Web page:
Week of March 5, 2001
Editor's Choice Web Pick
Virginia Site Says Strong Yes to Business-Friendliness
By JACK LYNE Site Selection Executive Editor of Interactive Publishing
-- With apologies to the famed 1897 editorial in The New York Sun
Maps, Maps Maps for
The site's "Regional Views" click-off, for example, provides effectively succinct summaries of Virginia's seven economic development regions. A click on the "Regional Map" icon takes users to a color-coded interactive map of those regions. A click on a region brings up a larger regional map; a click on any county in a region brings up a demographic profile.
Not all the demographic profiles are identical. Some profiles, particularly the ones for the more populous counties, provide considerably more data.
For Fairfax County, for example, we found a 10-page PDF file that included detailed area info on the labor pool, major employers, utility and telecom providers, applicable corporate taxes, and infrastructure and educational systems. Significantly, Fairfax County's info also included data for underemployment, a high-priority expansion concern in today's tight U.S. labor market.
Yesvirginia.org's "Interactive Map" section also features a host of useful at-a-glance visuals. At-a-glance maps include Virginia's highway, railroad, intermodal and higher education systems, plus its airports with free trade zones, outdoor parks, and major nearby markets.
'Hotspots' for Fast-Track ProjectsSpeed an ever more insistent expansion imperative. That makes the "Hotspots" click-off on this site's home page a particularly savvy feature.
The site describes the Hotspots feature this way: "If you need to be up and running quickly, these featured localities make it easier with spacious shell buildings and abundant skilled labor available right now."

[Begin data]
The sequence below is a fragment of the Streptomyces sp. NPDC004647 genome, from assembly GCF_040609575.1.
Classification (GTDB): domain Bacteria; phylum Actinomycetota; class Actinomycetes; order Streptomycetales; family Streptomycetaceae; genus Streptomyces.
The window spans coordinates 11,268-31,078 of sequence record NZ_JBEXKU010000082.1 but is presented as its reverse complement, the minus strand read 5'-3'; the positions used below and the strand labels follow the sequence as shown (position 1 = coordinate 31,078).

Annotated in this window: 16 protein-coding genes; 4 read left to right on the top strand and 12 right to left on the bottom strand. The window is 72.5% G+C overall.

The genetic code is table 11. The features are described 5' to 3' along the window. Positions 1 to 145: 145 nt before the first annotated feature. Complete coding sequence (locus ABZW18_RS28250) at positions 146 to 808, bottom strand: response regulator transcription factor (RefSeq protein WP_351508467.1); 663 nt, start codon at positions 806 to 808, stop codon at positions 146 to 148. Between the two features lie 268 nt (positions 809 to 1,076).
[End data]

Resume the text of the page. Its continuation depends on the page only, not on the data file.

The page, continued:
Clicking on the HotSpots feature takes you to a list of shell buildings. Each listing includes click-offs for both detailed building descriptions and community profiles.
The site also has an interactive map of the state's shell buildings, which includes not only available facilities, but also those that are under construction or planned. The facilities are color-coded on the onsite map. A click on a similarly colored dot listed below the map brings up detailed building specs.
In addition, yesvirginia.org's "VirginiaScan" feature provides users with a searchable site and building database.
A Useful Online 'Library'Finally, the online "Library" section again underscores the strong business-friendly focus of the smooth-navigating VEDP site.
That Library section includes a range of PDF files that are both very helpful and very detailed. Files, for example, include a 24-page "Guide to Business Incentives," a 36-page "Guide to Establishing a Business" and a 77-page "Guide to Local Taxes on Business."
In addition, the Library feature includes a "Forms" click-off. Most of the forms are for ED agencies' use, allowing them to submit entries to the site/building and local tax databases, as well as to apply for shell buildings. Some corporate users, though, may find the "Environmental Checklist" form useful.
Granted, the environmental checklist form is pretty basic, including pollutant volumes, concentrations, etc. The ranks of failed expansion strategies, however, are littered with firms that didn't think through such basics. And as the site correctly points out, "Some basic information greatly increases the quality of assistance [that] VEDP can provide as new businesses and industries go through the process of obtaining environmental approvals." That's what good ED sites are all about: increasing the quality of business expansion assistance.
And that's just what yesvirginia.org is all about.
Editor's note: Yesvirginia.org was part of a feature in January 2001's Site Selection that profiled the 10 best U.S. ED Web sites. The entire January feature, "Top of the List: The Best Sites for Site Seekers," is online at siteselection.com.
©2001 Conway Data, Inc. All rights reserved. Data is from many sources and is not warranted to be accurate or current.